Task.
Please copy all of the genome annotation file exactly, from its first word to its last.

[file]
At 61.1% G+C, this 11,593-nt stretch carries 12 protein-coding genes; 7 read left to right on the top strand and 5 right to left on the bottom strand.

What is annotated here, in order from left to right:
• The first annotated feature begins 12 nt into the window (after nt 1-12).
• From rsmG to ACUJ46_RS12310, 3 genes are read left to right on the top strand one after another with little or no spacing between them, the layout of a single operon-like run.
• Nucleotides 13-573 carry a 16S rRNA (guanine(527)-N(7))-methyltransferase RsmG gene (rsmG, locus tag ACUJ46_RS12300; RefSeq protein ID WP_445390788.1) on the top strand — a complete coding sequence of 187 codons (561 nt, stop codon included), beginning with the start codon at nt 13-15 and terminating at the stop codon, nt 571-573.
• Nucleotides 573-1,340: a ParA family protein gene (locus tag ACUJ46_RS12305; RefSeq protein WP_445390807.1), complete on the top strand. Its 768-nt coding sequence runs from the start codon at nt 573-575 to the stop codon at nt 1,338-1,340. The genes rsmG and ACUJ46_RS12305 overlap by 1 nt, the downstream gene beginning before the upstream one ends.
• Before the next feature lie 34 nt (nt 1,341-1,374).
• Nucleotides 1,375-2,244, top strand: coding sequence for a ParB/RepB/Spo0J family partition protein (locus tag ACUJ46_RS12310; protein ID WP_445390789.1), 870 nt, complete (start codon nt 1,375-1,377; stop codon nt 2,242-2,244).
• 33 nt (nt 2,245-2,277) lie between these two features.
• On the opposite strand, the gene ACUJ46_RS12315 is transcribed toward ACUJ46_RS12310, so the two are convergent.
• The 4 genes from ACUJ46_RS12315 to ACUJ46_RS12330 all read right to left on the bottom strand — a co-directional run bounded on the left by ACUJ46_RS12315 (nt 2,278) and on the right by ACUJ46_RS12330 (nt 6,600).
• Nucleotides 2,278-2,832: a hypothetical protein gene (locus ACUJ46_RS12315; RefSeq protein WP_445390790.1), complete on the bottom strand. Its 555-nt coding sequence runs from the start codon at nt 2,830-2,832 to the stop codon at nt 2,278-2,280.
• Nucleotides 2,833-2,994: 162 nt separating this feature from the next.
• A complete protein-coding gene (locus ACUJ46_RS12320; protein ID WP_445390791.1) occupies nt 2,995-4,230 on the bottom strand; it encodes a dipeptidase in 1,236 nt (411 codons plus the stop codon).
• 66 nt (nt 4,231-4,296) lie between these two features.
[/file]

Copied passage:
At 61.1% G+C, this 11,593-nt stretch carries 12 protein-coding genes; 7 read left to right on the top strand and 5 right to left on the bottom strand.

What is annotated here, in order from left to right:
• The first annotated feature begins 12 nt into the window (after nt 1-12).
• From rsmG to ACUJ46_RS12310, 3 genes are read left to right on the top strand one after another with little or no spacing between them, the layout of a single operon-like run.
• Nucleotides 13-573 carry a 16S rRNA (guanine(527)-N(7))-methyltransferase RsmG gene (rsmG, locus tag ACUJ46_RS12300; RefSeq protein ID WP_445390788.1) on the top strand — a complete coding sequence of 187 codons (561 nt, stop codon included), beginning with the start codon at nt 13-15 and terminating at the stop codon, nt 571-573.
• Nucleotides 573-1,340: a ParA family protein gene (locus tag ACUJ46_RS12305; RefSeq protein WP_445390807.1), complete on the top strand. Its 768-nt coding sequence runs from the start codon at nt 573-575 to the stop codon at nt 1,338-1,340. The genes rsmG and ACUJ46_RS12305 overlap by 1 nt, the downstream gene beginning before the upstream one ends.
• Before the next feature lie 34 nt (nt 1,341-1,374).
• Nucleotides 1,375-2,244, top strand: coding sequence for a ParB/RepB/Spo0J family partition protein (locus tag ACUJ46_RS12310; protein ID WP_445390789.1), 870 nt, complete (start codon nt 1,375-1,377; stop codon nt 2,242-2,244).
• 33 nt (nt 2,245-2,277) lie between these two features.
• On the opposite strand, the gene ACUJ46_RS12315 is transcribed toward ACUJ46_RS12310, so the two are convergent.
• The 4 genes from ACUJ46_RS12315 to ACUJ46_RS12330 all read right to left on the bottom strand — a co-directional run bounded on the left by ACUJ46_RS12315 (nt 2,278) and on the right by ACUJ46_RS12330 (nt 6,600).
• Nucleotides 2,278-2,832: a hypothetical protein gene (locus ACUJ46_RS12315; RefSeq protein WP_445390790.1), complete on the bottom strand. Its 555-nt coding sequence runs from the start codon at nt 2,830-2,832 to the stop codon at nt 2,278-2,280.
• Nucleotides 2,833-2,994: 162 nt separating this feature from the next.
• A complete protein-coding gene (locus ACUJ46_RS12320; protein ID WP_445390791.1) occupies nt 2,995-4,230 on the bottom strand; it encodes a dipeptidase in 1,236 nt (411 codons plus the stop codon).
• 66 nt (nt 4,231-4,296) lie between these two features.